RMST of Standardized Survival Functions

Here I will show another useful measure from standardized survival functions. There have been several papers promoting the use of restricted mean survival time (RMST) in clinical trials. The arguments are (i) ease of interpretation (though I am not convinced a restricted mean is that easy to explain) and (ii) providing a simple summary in the presence of non-proportional hazards. See Royston and Parmar (2013) for a description of the use of the measure in RCTs.

The restricted mean survival time at time $t^*$ is defined as, $$ E\left[min(t,t^*)\right] $$ i.e. it is the mean up to some point $t^*$. The treatment effect in a RCT can be defined as the difference in RMST between the randomized arms at time $t^*$. The RMST can be estimated by calculating the area under the survival curve between 0 and $t^*$. In an observational study where we need to take account of potential confounders, we can define the RMST of the standardized survival function as

$$ RMST(t^*|X=x,Z) = \int_0^{t^*} E\left[S(t|X=x,Z)\right] $$

and is estimated by

$$ \widehat{RMST}(t^*|X=x,Z) = \int_0^{t^*} \frac{1}{N}\sum_{i=1}^{N}S(t|X=x,Z=z_i)] $$

Contrasts between exposure groups can either be differences or ratios,

$$ \widehat{RMST}(t^*|X=1,Z) - \widehat{RMST}(t^*|X=0,Z) $$

$$ \frac{\widehat{RMST}(t^*|X=1,Z)}{\widehat{RMST}(t^*|X=0,Z)} $$

Standardized RMST and contrasts is implemented in standsurv using the rmst option.

Example

I will use the Rotterdam Breast cancer data. The code below loads and stset’s the data and then fits a model using stpm2.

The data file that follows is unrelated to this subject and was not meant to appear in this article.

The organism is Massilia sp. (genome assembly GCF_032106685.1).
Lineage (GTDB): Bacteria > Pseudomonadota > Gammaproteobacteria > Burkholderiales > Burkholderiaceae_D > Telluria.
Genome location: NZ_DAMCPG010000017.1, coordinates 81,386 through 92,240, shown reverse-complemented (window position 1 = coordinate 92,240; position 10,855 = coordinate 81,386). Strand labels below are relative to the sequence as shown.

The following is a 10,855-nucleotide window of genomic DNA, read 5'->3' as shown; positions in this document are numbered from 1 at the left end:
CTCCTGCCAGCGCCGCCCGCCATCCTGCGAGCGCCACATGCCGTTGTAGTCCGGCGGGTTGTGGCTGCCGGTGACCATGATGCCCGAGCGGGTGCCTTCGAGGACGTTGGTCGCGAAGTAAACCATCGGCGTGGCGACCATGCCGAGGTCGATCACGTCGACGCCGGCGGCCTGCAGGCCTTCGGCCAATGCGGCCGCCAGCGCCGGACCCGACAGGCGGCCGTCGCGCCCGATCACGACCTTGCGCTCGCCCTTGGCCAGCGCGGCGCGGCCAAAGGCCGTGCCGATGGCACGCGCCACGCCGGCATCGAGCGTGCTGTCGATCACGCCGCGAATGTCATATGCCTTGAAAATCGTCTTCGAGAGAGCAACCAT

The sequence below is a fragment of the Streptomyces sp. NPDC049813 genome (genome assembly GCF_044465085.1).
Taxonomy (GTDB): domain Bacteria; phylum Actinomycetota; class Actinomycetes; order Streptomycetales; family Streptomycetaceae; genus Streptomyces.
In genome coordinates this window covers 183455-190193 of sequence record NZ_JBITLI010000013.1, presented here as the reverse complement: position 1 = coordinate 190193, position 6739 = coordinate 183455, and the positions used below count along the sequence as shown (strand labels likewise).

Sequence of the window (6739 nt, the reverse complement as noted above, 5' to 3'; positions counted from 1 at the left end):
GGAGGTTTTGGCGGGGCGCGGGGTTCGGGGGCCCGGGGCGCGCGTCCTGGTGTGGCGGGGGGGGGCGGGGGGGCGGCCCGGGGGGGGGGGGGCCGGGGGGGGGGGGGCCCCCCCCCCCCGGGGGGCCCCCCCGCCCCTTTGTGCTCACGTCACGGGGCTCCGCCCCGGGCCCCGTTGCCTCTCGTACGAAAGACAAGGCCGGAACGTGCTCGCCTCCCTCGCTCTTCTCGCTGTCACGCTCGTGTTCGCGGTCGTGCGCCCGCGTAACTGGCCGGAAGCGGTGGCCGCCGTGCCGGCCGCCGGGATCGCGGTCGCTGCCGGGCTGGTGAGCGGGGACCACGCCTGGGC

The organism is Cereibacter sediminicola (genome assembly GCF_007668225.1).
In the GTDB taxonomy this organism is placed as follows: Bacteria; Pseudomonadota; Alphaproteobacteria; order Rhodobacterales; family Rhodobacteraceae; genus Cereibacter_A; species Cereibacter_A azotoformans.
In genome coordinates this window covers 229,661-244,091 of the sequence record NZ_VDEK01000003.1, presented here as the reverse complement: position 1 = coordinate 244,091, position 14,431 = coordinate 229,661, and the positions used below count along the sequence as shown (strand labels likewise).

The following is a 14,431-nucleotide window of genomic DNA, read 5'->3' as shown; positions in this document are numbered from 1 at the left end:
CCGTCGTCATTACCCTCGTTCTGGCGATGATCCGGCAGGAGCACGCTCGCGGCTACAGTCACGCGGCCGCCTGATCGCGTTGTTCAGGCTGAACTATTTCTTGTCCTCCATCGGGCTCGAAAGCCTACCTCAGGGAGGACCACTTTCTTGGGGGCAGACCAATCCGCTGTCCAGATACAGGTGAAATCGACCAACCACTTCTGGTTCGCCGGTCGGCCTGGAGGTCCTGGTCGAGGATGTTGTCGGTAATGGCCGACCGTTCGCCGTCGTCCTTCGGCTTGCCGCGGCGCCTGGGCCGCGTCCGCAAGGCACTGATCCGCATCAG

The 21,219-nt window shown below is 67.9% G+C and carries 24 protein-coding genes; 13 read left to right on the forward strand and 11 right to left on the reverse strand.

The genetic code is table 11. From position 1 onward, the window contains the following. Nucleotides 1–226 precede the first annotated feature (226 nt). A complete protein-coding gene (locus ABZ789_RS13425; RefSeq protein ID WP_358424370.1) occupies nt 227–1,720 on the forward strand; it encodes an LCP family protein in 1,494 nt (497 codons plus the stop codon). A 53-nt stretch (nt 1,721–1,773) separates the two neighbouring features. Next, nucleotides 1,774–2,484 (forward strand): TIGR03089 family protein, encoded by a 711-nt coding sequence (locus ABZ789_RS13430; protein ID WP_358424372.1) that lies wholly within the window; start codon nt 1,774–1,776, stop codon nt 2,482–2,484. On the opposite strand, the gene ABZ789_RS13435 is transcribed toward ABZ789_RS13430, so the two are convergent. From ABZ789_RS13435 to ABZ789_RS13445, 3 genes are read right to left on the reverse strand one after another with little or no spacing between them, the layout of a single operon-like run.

. use https://www.pclambert.net/data/rott2b, clear
(Rotterdam breast cancer data (augmented with cause of death))

. stset os, f(osi==1) scale(12) exit(time 120)

     failure event:  osi == 1
obs. time interval:  (0, os]
 exit on or before:  time 120
    t for analysis:  time/12

------------------------------------------------------------------------------
      2,982  total observations
          0  exclusions
------------------------------------------------------------------------------
      2,982  observations remaining, representing
      1,171  failures in single-record/single-failure data
 20,002.424  total analysis time at risk and under observation
                                                at risk from t =         0
                                     earliest observed entry t =         0
                                          last observed exit t =        10

. stpm2 hormon age enodes pr_1, scale(hazard) df(4) eform nolog tvc(hormon) dftvc(3)

Log likelihood = -2666.5999                     Number of obs     =      2,982

--------------------------------------------------------------------------------
               |     exp(b)   Std. Err.      z    P>|z|     [95% Conf. Interval]
---------------+----------------------------------------------------------------
xb             |
        hormon |   .8019893   .0741703    -2.39   0.017     .6690322     .961369
           age |   1.013249   .0024115     5.53   0.000     1.008534    1.017987
        enodes |   .1132406    .011008   -22.41   0.000     .0935961    .1370082
          pr_1 |   .9061179   .0119267    -7.49   0.000      .883041    .9297979
         _rcs1 |   2.644573   .0814503    31.58   0.000     2.489656    2.809129
         _rcs2 |   1.209479   .0379393     6.06   0.000      1.13736    1.286172
         _rcs3 |      1.014   .0162037     0.87   0.384     .9827339    1.046262
         _rcs4 |   .9961807   .0072731    -0.52   0.600     .9820273    1.010538
  _rcs_hormon1 |   1.003465   .0756175     0.05   0.963     .8656822    1.163176
  _rcs_hormon2 |    .891054    .056664    -1.81   0.070      .786637    1.009331
  _rcs_hormon3 |   1.025052   .0390804     0.65   0.516     .9512477    1.104583
         _cons |   1.103353   .1771893     0.61   0.540     .8054133    1.511508
--------------------------------------------------------------------------------
Note: Estimates are transformed only in the first equation.

I have made the effect of our exposure, hormon, time-dependent using the tvc option to illustrate that we can have interactions etc with our exposure in our model. This is an interaction with time, i.e. non proportional hazards.